Tag Archives: Church of England

The Church, the State, and the Special Place of Religion

Over the last six weeks on Wednesday lunchtimes in Sheffield Cathedral, a range of speakers have taken us from Old Testament Israel to discussions taking place right now about the place of Sharia Courts in British society. In this sixth and final talk in the Religion and Law series, ‘Church Establishment in a Global Context’ by Prof. David McClean, many themes raised before emerged once again.

The established nature of the Church of England is often seen as an anomaly – something out of step with the rest of the world, and thus dated and in need of change. This criticism declares that the links between the Church and the crown are ill-suited to the diversity of religions which now form a part of the United Kingdom.

In England, these links between the Church and the crown go back to the Act of Supremacy in 1538. The Act made King Henry VIII the Head of the Church, so it was his right to elect bishops, deans and some vicars, and to ratify any decisions made at a general synod. Today, royal assent for Church appointments and new pieces of law is still needed. The ‘masterly inactivity’ of the Tudor monarchs in retaining the original settlement of the 1530s still has echoes in how the Church of England is run in the present.

But this relationship between church and crown is not entirely unique, nor only associated with England. David McClean highlighted a number of examples where the church and the state work together. The Danish Church, for instance, is so  entwined with the crown that it is effectively an arm of the state, run by a “Minister for Ecclesiastical Affairs”.

In Greece, although the Greek Orthodox Church is technically the ‘dominant’ and not the ‘established’ Church, it’s still heavily state funded. Even in France, where the relationship between the Church and the State is probably the most hostile, in some areas, such as Alsace-Lorraine, the Church still receives favourable tax benefits and direct financial support.

The nature of the established church, or rather the place of the church and religion across Europe, highlights a key theme across this series of talks: that of the often special relationship of religion in law.  The interlocking of the Church of England and the crown as described by David McClean recalls the close connection of Christianity with the Roman Empire and how their development became closely entwined; but also the special position of clerics within the law of England in the twelfth and thirteenth centuries and how this ‘benefit of clergy’ continued to have resonance throughout Europe into the modern era. Another example is the intrinsic nature of Islamic law to the life of Muslims and how it guides their lives and their communities, and thus becomes a part of secular laws and systems.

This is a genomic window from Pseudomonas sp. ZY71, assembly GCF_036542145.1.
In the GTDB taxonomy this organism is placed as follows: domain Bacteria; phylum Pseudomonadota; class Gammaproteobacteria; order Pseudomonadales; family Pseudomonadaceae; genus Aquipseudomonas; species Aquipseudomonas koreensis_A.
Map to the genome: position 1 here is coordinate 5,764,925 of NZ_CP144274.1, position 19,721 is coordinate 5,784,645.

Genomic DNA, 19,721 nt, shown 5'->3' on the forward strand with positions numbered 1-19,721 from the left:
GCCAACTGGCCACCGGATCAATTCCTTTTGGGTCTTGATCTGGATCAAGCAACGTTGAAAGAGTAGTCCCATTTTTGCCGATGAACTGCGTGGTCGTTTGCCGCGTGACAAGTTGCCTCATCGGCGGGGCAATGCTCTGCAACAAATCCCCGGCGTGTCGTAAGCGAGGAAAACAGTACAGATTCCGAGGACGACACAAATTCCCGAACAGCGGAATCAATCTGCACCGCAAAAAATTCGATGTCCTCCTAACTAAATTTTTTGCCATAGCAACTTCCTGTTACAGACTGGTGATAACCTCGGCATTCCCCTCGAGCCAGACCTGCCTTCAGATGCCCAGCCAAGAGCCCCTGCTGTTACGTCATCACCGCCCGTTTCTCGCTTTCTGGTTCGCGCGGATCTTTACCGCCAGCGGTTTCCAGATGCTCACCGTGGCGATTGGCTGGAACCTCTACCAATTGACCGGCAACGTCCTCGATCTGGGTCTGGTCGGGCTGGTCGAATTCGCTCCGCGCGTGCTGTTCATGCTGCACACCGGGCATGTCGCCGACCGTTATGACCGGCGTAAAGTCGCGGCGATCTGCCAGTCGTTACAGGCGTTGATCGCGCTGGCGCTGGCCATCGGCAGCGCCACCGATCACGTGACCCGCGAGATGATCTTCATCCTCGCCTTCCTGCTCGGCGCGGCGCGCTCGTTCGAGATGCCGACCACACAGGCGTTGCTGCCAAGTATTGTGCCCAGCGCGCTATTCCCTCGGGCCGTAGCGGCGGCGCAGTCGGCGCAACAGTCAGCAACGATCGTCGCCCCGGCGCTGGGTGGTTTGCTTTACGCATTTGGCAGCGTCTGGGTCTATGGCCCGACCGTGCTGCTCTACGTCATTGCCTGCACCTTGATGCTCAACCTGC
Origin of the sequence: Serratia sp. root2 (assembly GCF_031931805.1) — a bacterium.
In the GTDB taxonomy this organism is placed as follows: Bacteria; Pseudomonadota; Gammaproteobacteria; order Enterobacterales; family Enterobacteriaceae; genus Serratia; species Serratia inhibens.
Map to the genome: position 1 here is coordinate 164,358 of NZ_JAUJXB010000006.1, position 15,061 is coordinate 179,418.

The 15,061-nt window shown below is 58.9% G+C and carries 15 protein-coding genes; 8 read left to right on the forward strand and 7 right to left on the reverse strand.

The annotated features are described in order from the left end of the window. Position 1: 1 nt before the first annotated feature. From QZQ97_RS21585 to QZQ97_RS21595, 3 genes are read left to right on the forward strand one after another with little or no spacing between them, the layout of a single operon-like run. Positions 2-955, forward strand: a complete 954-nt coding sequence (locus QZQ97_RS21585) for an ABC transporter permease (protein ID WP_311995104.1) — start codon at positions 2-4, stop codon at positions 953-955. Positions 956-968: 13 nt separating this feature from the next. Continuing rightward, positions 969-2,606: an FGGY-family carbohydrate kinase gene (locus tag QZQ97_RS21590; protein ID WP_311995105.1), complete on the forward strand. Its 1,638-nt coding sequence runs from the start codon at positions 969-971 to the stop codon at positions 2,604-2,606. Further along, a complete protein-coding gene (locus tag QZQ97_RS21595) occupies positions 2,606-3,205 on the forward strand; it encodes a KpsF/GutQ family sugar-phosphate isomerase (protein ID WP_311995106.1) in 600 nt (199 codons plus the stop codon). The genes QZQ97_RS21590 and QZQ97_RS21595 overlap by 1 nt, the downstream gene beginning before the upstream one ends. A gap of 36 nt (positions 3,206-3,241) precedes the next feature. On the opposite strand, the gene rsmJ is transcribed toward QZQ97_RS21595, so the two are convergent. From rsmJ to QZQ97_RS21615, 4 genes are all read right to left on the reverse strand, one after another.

The relationship between religion and law, between religion and the state is thus an old one that echoes down the centuries, and remains an area of debate today over the place not only of the Church of England but of all religions and laws in the UK.

And that’s not surprising: because religion isn’t a static entity. Throughout history, it has worked alongside secular laws, as well as created its own rules. Different communities create their own laws to define them. It’s the interaction of individual religious groups and their laws with that of secular law which shapes the societies we have today: and the societies we’ll have in the future.

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Image: Sheffield Cathedral

Religion, Law, and Confusion in Early Modern England

Indecision, compromise: both seem to be the order of the day in British politics. From indecision over the triggering of the EU’s ‘Article 50’ to the decade-long discussions over Heathrow’s third runway that seem to run and run: in the realm of politics, clear and definite decisions just don’t seem to be forthcoming.

This though is nothing new for the English political system. In the fourth talk in the Religion and Law series, Prof Anthony Milton took us back to Early Modern England and the arrival of Protestantism – and to a remarkable political, legal and religious fudge.

King Henry VIII’s divorce from Catherine and Rome, and the subsequent creation of the Church of England, led not to a complete abandoning of Catholicism and its influences, but rather to a compromise. The Henrician Compromise allowed the existing Catholic canon laws to remain valid until such time as new law could be made, provided only they didn’t go against the law of the realm and the prerogative of the King.